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Mathematical Breakdown of Greatest Recruiting Classes


This is an argument that probably has no correct answer but just for the sake of argument, lets try and compare the current 2009 UK recruiting class to that of the great ones in modern college basketball history (post 1980’s).  And the only reasonable way I can figure to compare the classes is breaking them down player-by-player, and pitting the best player from each class against each other, then the second best players against each other and so on.  All rankings courtesy of

#1 Player
1991 Michigan: Chris Webber (#1 Overall)
2002 North Carolina: Raymond Felton (#1 Overall)
2006 North Carolina: Brandan Wright (#3 Overall)
2006 Ohio State: Greg Oden (#1 Overall)
2009 Kentucky: John Wall (#1 Overall)

Advantage: 1991 Michigan, Webber basically came into college and became the second best player in the nation behind a Duke player I can’t remember. And he stayed 2 years, while Wright and Oden only stayed one and Felton wasn’t as good as Webber. Wall will likely have the impact Webber will, but will also probably stay one year, so I think Michigan holds onto top spot.


#2 Player
1991 Michigan: Juwan Howard (#5 Overall)
2002 North Carolina: Rashad McCants (#2 Overall)
2006 North Carolina: Wayne Ellington (#8 Overall)
2006 Ohio State: Dequan Cook (#13 Overall)
2009 Kentucky: Demarcus Cousins (#2 Overall)

Advantage: 2009 Kentucky, Cousins SHOULD step in the starting lineup immediatly and contribute big. Howard and McCants both had great careers, although McCants was a knucklehead. Ellington had his ups and downs but became an All-ACC player and Cook was good not great at Ohio St. but still is in the NBA. But Cousins should have the most IMMEDIATE impact of anyone in this group, with Howard a close second.


#3 Player
1991 Michigan: Jalen Rose (#8 Overall)
2002 North Carolina: Sean May (#22 Overall)
2006 North Carolina: Ty Lawson (#9 Overall)
2006 Ohio State: Mike Conley (#18 Overall)
2009 Kentucky: Daniel Orton (#22 Overall)

Advantage: 2006 North Carolina, This is a tough call between Rose and Lawson but I am going to give it to Lawson because he was probably more of a game-changer than Rose, and his team won a national title. But thats not meant to down Rose at all, because he was a badass too. If Orton has the career that Sean May had at UNC, then I think UK fans will be just fine with him, but I doubt he will be as great as Rose or Lawson. And Mike Conley was very good, but is clearly 4th or 5th on this list.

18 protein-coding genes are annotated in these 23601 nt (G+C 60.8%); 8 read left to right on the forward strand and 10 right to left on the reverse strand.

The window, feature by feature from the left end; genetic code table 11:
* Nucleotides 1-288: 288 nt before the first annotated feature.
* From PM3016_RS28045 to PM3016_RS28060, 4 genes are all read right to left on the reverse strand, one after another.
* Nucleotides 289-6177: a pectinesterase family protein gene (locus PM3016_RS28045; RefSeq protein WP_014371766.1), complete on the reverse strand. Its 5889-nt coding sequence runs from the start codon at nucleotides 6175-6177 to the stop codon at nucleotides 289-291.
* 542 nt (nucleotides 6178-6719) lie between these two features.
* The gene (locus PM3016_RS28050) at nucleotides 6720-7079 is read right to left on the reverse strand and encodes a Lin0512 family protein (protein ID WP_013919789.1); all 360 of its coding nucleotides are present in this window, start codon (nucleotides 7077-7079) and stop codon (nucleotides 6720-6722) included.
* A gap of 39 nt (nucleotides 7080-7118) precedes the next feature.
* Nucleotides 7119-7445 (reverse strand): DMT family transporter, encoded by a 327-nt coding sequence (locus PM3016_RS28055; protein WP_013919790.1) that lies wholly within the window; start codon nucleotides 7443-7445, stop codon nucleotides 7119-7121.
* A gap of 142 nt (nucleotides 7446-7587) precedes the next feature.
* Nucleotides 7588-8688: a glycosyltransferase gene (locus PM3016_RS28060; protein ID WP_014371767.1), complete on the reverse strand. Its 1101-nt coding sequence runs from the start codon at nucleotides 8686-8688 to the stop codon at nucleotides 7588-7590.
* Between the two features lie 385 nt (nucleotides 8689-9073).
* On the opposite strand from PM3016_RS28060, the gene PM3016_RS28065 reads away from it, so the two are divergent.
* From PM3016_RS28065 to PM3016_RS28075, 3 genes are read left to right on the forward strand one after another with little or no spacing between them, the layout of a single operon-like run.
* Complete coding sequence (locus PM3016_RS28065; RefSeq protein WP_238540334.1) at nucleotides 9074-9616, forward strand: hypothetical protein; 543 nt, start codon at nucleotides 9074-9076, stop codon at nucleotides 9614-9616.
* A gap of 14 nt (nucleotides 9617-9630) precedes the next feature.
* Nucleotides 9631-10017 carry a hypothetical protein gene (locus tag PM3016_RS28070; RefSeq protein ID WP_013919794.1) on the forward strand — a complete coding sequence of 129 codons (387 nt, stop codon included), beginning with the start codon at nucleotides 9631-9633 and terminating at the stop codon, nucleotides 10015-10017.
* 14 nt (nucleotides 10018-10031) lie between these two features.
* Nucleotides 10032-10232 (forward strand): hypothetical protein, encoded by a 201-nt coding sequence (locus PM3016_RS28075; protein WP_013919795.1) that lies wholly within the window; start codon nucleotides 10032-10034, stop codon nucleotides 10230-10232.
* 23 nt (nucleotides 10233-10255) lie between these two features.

#4 Player
1991 Michigan: Jimmy King (#18 Overall)
2002 North Carolina: Damion Grant (#118 Overall)
2006 North Carolina: Alex Stephenson (#41 Overall)
2006 Ohio State: David Lighty (#36 Overall)
2009 Kentucky: Eric Bledsoe (#23 Overall)

Advantage: 2009 Kentucky, This group will be known as the “Underrated” group.  All these players are/will be overshadowed by their more highly touted classmates, but most of them were actually really good college players.  Jimmy King is often forgotten, but he was a damn good college player.  And David Lighty proved to be a capable player at OSU.  Alex Stephenson showed signs of great play at UNC but transferred and I honestly have never heard Damion Grant, but I am sure he is real.  Bledsoe is the pick here because he is likely to be the starting point guard at UK for 2-3 years and starting next year will be option 1A-B for the Cats.  Look for a big career from Bledsoe. 


#5 Player
1991 Michigan: Ray Jackson (#48 Overall)
2002 North Carolina: Byron Sanders (#304 Overall)
2006 North Carolina: Deon Thompson (#72 Overall)
2006 Ohio State: Othello Hunter (Unranked)
2009: Kentucky: Jon Hood (#40 Overall)

Advantage: 2006 North Carolina, Incredibly tough here, but I am going with Thompson. He is a legitimate big man who will be a big time player with UNC next year. He has had the unfortunate job of playing behind Lawson, Ellington, Hansborough, and Wright his entire career. But you wait and see, this guy will be a good pro. Ray Jackson was clearly the 5th guy on the Fab Five, and Hunter had a mediocre career at Ohio St. And Byron Sanders I think played for UNC but who cares. Hood is a HUGE wildcard in this group. I have a feeling he won’t be as impactful as Thompson will be, but I truly don’t know. For now, I am giving it to Deon.


Overall Success
1991 Michigan: 2 National Runners-up, 2 Final Fours
2002 North Carolina: 1 National Championship, 1 Final Four
2006 North Carolina: 1 National Championship, 2 Final Fours
2006 Ohio State: 1 National Runner-Up, 1 Final Four
2009 Kentucky: Unknown

Advantage: 2006 North Carolina, Obviously you dont know how this UK class will finish up, BUT it is likely at least 2 of these guys are gone after one year, so it would be impossible to match what ’06 UNC did. What Michigan did might be most impressive because their recruiting class was the entire starting lineup both years. The ’02 UNC squad actually went to an NIT, which eliminates them and the ’06 Ohio State class wasn’t together long enough to matter.


Final Rankings
1991 Michigan: 25 points
2009 Kentucky: 21 Points
2006 North Carolina: 20 points
2006 Ohio State: 13 points
2002 North Carolina: 12 points

The ways UK could leapfrog Michigan: Win a national title, John Wall becomes an All-American, Orton has a better career than Sean May, and Jon Hood plays better than I am giving him credit for. It is going to be AWFULLY HARD to recreate the impact that the 1991 Michigan class had on college basketball (both on and off the floor), but their glaring weakness is no national title. If UK can pull that off next season, I think they probably have a LEGIT argument to be the best class ever.

Article written by Bryan the Intern